an5That was what I was calling it then, but a woman attacked me one day and told me it is called kulikuli in Ibadan. Since then, I started calling the one made with groundnut, ‘Spicy kulikuli alata’. While I was calling the one made with melon, ‘Robo’. At least, to appeal to the culture here. I started tying it inside fancy nylon to improve its appearance.

One day, I was advised to use sticker so it could appeal more to people, and I was also encouraged to register under the Corporate Affairs Commission. During my service year, I made more waves than ever using my influence as a corp member. I was able to penetrate so many offices and I had the opportunity to sell to dignitaries and important personalities in Delta State where I served. That was the year I finished registering as a company also.

Ibadankiniso: How do you make the Kulikuli and Robo?

Kulikuli Alata? The very first and most important thing is to acquire the skill, then you buy the ingredients, and this depends on what you are making. If it is Kulikuli, you buy the groundnut and if it is Robo, you buy the melon. Then, you roast it, grind it, add ginger and some pepper. After adding all these, you start mixing to extract the oil which will be used during the frying process. The mixing part is the most strenuous part.

Ibadankiniso: What are the nutrients that can be derived from it?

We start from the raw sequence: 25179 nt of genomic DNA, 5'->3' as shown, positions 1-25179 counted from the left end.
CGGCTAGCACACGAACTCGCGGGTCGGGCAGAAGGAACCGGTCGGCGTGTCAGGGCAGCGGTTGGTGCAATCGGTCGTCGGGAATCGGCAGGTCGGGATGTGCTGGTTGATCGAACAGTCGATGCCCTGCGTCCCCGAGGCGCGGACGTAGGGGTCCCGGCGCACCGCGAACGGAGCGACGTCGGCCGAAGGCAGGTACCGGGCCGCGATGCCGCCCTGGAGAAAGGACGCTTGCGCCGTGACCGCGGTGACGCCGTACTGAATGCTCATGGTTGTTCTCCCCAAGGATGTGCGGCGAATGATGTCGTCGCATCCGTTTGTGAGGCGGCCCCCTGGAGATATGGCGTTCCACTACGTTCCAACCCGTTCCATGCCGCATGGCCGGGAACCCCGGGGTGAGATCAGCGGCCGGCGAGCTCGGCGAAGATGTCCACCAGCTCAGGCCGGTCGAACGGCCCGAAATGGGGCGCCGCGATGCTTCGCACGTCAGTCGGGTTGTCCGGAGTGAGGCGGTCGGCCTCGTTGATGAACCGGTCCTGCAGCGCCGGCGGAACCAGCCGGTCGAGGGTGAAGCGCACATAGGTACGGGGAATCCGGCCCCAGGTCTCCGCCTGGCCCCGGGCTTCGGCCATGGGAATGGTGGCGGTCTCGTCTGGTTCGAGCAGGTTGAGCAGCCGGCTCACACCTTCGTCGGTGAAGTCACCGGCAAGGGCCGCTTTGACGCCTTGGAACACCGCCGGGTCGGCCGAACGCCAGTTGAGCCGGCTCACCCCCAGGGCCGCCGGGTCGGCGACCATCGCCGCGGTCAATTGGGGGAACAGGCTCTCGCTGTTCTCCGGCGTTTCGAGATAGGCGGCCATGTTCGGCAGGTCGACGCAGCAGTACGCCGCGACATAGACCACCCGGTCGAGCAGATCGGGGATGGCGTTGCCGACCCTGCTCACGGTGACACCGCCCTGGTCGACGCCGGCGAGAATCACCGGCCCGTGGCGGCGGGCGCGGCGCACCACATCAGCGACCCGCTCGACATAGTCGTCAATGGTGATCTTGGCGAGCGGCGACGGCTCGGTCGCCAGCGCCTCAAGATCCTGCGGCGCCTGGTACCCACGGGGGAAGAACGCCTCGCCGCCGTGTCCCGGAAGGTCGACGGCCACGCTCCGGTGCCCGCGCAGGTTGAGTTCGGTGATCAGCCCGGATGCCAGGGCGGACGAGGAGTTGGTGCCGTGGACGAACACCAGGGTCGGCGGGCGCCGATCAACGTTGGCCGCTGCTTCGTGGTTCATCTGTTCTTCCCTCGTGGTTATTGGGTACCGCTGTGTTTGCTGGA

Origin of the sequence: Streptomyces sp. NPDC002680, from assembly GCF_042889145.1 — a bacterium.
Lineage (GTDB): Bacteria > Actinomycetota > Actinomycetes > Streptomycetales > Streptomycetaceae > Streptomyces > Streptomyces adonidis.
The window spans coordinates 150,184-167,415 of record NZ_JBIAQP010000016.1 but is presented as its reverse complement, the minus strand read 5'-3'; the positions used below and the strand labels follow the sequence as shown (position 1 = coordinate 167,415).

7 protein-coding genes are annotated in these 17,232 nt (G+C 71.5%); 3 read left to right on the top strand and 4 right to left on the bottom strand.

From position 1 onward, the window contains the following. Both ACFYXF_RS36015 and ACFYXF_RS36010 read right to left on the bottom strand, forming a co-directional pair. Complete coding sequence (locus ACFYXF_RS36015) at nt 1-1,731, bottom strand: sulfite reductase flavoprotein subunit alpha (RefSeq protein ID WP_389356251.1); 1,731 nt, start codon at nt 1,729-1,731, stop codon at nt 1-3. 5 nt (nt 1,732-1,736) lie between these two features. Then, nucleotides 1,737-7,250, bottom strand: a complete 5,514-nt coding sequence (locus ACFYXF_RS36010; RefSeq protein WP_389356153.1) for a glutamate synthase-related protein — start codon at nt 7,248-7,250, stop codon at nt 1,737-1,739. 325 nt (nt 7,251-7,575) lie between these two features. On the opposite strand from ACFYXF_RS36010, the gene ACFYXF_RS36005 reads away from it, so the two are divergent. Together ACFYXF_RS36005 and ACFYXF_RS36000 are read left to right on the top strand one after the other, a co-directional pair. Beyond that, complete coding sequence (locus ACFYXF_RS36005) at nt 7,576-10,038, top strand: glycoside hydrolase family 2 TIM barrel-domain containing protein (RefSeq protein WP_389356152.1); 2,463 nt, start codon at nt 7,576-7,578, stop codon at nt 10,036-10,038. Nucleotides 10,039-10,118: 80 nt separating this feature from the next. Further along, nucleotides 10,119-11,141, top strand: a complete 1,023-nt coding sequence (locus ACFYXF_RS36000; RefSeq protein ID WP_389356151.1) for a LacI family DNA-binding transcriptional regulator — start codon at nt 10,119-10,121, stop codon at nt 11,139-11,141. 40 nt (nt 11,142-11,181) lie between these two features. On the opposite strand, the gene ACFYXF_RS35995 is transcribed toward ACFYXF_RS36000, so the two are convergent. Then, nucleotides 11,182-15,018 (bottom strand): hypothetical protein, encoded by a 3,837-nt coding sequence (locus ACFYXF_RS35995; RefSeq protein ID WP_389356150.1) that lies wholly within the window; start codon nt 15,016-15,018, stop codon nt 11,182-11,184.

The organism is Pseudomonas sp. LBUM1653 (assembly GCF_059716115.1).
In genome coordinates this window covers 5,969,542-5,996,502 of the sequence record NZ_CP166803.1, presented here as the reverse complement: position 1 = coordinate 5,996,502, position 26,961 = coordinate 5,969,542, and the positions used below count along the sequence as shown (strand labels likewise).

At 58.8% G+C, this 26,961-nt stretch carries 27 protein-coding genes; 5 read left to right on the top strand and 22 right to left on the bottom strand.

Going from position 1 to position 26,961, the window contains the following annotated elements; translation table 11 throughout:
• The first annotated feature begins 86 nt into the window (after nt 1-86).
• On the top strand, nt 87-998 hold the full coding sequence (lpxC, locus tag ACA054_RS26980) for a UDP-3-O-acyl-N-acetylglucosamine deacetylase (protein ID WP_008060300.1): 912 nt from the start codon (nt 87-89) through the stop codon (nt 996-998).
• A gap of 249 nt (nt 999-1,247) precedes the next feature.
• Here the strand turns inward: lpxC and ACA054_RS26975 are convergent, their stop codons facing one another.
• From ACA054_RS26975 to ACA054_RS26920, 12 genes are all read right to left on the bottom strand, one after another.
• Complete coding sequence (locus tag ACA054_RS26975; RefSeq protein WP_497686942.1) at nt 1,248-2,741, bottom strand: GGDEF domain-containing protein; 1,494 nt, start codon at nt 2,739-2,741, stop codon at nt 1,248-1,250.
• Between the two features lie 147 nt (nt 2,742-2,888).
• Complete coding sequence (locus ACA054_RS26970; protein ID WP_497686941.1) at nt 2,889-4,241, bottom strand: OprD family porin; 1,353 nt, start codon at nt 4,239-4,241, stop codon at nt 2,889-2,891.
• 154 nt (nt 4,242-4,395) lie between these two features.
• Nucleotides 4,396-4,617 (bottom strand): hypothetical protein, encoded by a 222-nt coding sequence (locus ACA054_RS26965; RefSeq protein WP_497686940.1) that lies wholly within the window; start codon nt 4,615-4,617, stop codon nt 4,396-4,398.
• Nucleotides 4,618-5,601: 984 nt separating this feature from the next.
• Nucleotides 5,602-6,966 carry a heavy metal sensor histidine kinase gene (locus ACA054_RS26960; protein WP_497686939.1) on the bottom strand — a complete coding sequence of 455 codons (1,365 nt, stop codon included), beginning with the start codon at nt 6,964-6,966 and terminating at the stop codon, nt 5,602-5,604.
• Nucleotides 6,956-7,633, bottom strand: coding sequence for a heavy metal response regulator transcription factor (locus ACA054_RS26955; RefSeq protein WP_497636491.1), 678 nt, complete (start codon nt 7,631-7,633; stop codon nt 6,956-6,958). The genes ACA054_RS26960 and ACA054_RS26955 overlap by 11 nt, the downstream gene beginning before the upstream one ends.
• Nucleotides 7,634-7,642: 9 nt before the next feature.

Kulikuli Alata: Based on the fact that it is made from groundnut, it is a good source of protein. It is a good source of carbohydrates and fats and oil therefore it supplies the body with calories. The groundnut and melon contains mono-unsaturated fatty acid and is low in cholesterol. Therefore, all these characteristics combined with the nutrients from spices added, makes it an excellent diet. It also nullifies the harmful effect of cholesterol in the body.

Ibadankiniso: How has being an entrepreneur affected your family?

a-n-2Kulikuli Alata: It can be very challenging at the beginning stages but I would like to appreciate my husband because he has been very understanding and supportive. The work is time consuming but he is always willing to compromise.

Ibadankiniso: What is your long term goal?

Kulikuli alata: Although I intend venturing into other things, this business is the base or the foundation and I plan on doing it till the end of my life. Another reason apart from embracing the work of my mother, is that I really want to do business. My company is registered as Adunni Global Integrated Services and Adunni is my mother’s second name, so I really want to keep the memory of my mother alive. My mother has contributed a lot to my life so my company’s name will always be Adunni.

Ibadankiniso: What’s your advice to youths that want to venture into business?

Kulikuli Alata: My advice is that we should all look at the talent that God has given us so that it can become something good for us. Vocational jobs are doing better than white collar jobs so it’s good to have a vocation, and whatever it is that you know how to do, do it well.

Ibadankiniso: Thank you so much for granting us an audience.

Kulikuli Alata: You are welcome